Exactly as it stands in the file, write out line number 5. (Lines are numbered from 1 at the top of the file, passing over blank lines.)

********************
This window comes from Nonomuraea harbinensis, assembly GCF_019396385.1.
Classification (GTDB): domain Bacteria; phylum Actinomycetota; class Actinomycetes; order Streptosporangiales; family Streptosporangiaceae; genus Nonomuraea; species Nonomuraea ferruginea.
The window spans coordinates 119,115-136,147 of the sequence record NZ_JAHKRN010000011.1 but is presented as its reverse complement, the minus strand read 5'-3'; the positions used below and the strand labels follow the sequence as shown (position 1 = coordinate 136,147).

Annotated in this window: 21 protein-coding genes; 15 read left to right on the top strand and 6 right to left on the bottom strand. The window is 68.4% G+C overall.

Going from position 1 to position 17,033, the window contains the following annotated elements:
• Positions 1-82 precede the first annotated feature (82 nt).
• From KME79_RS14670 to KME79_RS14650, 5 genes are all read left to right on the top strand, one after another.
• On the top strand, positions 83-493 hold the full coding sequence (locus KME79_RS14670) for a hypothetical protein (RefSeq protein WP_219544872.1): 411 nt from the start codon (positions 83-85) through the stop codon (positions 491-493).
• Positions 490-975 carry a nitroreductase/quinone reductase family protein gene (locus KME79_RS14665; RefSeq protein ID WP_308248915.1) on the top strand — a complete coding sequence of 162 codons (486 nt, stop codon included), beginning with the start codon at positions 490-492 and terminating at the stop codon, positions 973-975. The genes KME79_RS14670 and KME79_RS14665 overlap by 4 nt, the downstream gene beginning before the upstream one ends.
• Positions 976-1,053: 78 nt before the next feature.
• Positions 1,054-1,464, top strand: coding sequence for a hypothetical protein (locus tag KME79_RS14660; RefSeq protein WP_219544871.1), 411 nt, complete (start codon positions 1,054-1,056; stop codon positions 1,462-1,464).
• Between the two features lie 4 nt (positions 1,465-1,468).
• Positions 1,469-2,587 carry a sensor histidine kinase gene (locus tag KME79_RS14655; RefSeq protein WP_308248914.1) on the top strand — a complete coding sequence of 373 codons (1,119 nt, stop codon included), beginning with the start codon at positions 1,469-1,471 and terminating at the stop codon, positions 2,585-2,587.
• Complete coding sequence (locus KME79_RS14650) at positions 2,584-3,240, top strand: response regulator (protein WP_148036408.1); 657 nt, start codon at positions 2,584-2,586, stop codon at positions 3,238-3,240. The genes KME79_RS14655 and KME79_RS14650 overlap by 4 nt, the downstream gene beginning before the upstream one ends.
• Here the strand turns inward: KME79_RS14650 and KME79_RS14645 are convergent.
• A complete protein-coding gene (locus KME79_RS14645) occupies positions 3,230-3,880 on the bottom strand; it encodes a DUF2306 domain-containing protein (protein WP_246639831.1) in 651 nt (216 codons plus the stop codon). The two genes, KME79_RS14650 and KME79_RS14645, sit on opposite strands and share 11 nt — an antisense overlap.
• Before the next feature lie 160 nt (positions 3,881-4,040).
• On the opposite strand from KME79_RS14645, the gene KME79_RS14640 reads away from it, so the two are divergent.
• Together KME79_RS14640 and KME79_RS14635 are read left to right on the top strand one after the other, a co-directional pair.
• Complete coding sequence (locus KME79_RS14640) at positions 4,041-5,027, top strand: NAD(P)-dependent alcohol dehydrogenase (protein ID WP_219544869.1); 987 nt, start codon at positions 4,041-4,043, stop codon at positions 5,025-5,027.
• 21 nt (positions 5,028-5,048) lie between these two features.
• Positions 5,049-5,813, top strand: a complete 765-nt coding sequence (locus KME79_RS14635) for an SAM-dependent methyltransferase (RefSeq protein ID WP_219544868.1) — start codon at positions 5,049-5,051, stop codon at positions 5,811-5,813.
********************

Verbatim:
Going from position 1 to position 17,033, the window contains the following annotated elements: